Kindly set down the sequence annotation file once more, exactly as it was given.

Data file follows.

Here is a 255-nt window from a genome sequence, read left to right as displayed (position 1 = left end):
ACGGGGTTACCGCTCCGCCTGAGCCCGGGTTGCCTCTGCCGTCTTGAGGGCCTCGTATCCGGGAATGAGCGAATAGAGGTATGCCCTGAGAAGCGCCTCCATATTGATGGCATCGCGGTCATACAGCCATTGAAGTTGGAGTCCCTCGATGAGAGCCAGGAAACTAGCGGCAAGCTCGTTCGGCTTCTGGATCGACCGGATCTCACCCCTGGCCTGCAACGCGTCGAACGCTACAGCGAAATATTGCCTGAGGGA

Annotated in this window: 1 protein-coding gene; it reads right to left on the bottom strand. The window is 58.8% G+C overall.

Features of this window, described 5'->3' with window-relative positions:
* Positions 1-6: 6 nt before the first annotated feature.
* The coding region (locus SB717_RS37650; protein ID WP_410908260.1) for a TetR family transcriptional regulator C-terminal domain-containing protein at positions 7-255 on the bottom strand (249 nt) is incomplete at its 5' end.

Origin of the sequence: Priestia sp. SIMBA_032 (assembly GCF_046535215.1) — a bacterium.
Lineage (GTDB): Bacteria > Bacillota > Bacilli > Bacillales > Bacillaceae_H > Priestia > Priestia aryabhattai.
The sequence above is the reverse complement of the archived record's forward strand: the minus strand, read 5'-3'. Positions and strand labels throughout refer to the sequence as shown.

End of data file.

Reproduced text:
Here is a 255-nt window from a genome sequence, read left to right as displayed (position 1 = left end):
ACGGGGTTACCGCTCCGCCTGAGCCCGGGTTGCCTCTGCCGTCTTGAGGGCCTCGTATCCGGGAATGAGCGAATAGAGGTATGCCCTGAGAAGCGCCTCCATATTGATGGCATCGCGGTCATACAGCCATTGAAGTTGGAGTCCCTCGATGAGAGCCAGGAAACTAGCGGCAAGCTCGTTCGGCTTCTGGATCGACCGGATCTCACCCCTGGCCTGCAACGCGTCGAACGCTACAGCGAAATATTGCCTGAGGGA

Annotated in this window: 1 protein-coding gene; it reads right to left on the bottom strand. The window is 58.8% G+C overall.

Features of this window, described 5'->3' with window-relative positions:
* Positions 1-6: 6 nt before the first annotated feature.
* The coding region (locus SB717_RS37650; protein ID WP_410908260.1) for a TetR family transcriptional regulator C-terminal domain-containing protein at positions 7-255 on the bottom strand (249 nt) is incomplete at its 5' end.

Origin of the sequence: Priestia sp. SIMBA_032 (assembly GCF_046535215.1) — a bacterium.
Lineage (GTDB): Bacteria > Bacillota > Bacilli > Bacillales > Bacillaceae_H > Priestia > Priestia aryabhattai.
The sequence above is the reverse complement of the archived record's forward strand: the minus strand, read 5'-3'. Positions and strand labels throughout refer to the sequence as shown.